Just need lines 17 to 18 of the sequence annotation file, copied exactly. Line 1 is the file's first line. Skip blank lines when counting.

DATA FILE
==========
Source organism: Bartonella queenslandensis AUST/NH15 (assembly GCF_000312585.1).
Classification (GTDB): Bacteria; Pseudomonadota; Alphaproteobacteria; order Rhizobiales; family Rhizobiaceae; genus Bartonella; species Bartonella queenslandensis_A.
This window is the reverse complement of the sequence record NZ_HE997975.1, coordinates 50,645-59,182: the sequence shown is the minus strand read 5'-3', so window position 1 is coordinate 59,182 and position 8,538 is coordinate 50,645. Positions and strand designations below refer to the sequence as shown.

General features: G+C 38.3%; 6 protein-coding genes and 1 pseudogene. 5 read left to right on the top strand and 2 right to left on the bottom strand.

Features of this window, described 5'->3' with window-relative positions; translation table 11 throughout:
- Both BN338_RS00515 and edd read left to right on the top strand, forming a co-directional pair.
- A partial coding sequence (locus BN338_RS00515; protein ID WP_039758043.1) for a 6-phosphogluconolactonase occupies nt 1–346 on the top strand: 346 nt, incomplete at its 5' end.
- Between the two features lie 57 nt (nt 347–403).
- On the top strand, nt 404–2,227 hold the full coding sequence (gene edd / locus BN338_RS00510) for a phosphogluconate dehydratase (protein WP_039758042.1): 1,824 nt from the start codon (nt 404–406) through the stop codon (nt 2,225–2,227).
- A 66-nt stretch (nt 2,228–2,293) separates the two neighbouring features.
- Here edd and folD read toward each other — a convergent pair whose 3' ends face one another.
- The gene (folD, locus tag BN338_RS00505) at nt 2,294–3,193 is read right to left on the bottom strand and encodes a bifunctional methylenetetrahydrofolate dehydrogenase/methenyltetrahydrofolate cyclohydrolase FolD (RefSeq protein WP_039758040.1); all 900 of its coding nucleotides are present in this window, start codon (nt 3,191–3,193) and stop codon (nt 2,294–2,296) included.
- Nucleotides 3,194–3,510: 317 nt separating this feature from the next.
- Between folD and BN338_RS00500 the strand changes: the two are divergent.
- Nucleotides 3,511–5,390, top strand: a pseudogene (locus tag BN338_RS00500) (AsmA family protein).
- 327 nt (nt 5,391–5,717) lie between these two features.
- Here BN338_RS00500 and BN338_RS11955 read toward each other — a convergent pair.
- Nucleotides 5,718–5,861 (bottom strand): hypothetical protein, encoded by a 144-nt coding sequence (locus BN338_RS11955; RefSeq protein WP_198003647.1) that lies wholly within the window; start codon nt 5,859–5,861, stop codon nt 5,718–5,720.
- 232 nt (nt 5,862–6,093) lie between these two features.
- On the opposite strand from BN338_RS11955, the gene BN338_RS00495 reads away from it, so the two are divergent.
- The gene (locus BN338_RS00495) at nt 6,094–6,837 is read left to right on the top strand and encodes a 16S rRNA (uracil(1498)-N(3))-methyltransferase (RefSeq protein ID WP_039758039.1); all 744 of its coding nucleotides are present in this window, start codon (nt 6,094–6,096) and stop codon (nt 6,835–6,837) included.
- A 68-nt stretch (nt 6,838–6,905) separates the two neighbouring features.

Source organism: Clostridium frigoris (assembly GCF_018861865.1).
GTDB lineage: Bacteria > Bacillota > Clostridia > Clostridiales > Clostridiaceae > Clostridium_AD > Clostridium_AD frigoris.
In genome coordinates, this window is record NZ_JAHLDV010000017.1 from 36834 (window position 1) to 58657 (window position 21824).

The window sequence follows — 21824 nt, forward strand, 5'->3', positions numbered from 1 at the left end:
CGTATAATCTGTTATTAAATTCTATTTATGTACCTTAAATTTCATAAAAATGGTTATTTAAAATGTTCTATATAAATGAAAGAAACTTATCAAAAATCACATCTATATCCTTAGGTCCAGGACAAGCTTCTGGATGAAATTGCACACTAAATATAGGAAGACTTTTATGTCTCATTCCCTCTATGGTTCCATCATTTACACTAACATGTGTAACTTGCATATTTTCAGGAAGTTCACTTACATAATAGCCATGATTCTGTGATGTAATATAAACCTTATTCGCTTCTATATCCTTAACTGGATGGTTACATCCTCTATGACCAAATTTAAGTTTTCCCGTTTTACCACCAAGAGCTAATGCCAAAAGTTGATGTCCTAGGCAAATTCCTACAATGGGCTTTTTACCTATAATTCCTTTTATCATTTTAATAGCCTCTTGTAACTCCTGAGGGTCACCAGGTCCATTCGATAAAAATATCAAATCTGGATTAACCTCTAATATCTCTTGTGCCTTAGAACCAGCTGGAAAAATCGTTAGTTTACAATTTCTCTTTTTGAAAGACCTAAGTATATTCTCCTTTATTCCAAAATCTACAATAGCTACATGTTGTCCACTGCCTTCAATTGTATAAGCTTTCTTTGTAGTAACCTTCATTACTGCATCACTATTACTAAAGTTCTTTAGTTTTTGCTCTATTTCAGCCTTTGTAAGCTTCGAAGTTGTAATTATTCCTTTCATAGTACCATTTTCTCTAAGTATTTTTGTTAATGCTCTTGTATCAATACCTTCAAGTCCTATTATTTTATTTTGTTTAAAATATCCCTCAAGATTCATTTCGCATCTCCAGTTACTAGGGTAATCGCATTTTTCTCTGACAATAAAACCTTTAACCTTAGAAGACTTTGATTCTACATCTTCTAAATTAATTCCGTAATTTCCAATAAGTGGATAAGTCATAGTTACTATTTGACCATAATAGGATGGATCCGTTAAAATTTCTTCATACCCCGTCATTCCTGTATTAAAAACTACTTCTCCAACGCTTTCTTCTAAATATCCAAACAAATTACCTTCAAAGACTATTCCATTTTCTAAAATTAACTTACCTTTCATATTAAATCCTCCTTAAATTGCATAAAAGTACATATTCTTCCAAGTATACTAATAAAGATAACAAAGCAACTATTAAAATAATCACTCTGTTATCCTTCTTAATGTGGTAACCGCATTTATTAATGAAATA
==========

- Here BN338_RS00500 and BN338_RS11955 read toward each other — a convergent pair.
- Nucleotides 5,718–5,861 (bottom strand): hypothetical protein, encoded by a 144-nt coding sequence (locus BN338_RS11955; RefSeq protein WP_198003647.1) that lies wholly within the window; start codon nt 5,859–5,861, stop codon nt 5,718–5,720.